"Passing" by Nella Larsen
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Featured on The Thread: 'Passing' — the original 1929 novel — is disturbingly brilliant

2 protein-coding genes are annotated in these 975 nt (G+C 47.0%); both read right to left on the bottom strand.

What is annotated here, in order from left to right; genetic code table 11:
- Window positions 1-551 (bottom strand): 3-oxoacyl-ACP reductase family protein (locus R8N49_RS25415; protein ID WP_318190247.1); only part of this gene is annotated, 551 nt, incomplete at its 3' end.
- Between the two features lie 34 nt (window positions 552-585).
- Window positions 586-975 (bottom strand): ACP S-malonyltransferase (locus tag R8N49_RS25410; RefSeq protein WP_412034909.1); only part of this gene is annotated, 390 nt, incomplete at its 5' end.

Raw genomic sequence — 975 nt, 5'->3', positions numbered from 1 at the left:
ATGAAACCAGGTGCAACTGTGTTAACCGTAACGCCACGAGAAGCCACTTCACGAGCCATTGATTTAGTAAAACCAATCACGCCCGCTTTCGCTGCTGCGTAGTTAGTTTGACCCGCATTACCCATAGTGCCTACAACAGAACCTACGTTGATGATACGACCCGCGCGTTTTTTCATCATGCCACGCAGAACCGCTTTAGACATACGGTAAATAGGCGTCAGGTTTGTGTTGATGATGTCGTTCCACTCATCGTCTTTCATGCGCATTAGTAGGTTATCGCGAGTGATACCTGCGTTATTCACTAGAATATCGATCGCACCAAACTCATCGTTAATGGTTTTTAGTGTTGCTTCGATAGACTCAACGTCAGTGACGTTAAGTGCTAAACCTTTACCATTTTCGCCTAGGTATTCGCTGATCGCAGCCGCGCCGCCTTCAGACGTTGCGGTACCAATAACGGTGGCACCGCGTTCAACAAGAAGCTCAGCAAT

It was the last letter in Irene Redfield’s little pile of morning mail. After her other ordinary and clearly directed letters the long envelope of thin Italian paper with its almost illegible scrawl seemed out of place and alien. And there was, too, something mysterious and slightly furtive about it. A thin sly thing which bore no return address to betray the sender. Not that she hadn’t immediately known who its sender was. Some two years ago she had one very like it in outward appearance. Furtive, but yet in some peculiar, determined way a little flaunting. Purple ink. Foreign paper of extraordinary size. It had been, Irene noted, postmarked in New York the day before. Her brows came together in a tiny frown. The frown, however, was more from perplexity than from annoyance; though there was in her thoughts an element of both. She was wholly unable to comprehend such an attitude towards danger as she was sure the letter’s contents would reveal; and she disliked the idea of opening and reading it. This, she reflected, was of a piece with all that she knew of Clare Kendry. Stepping always on the edge of danger. Always aware, but not drawing back or turning aside. Certainly not because of any alarms or feeling of outrage on the part of others.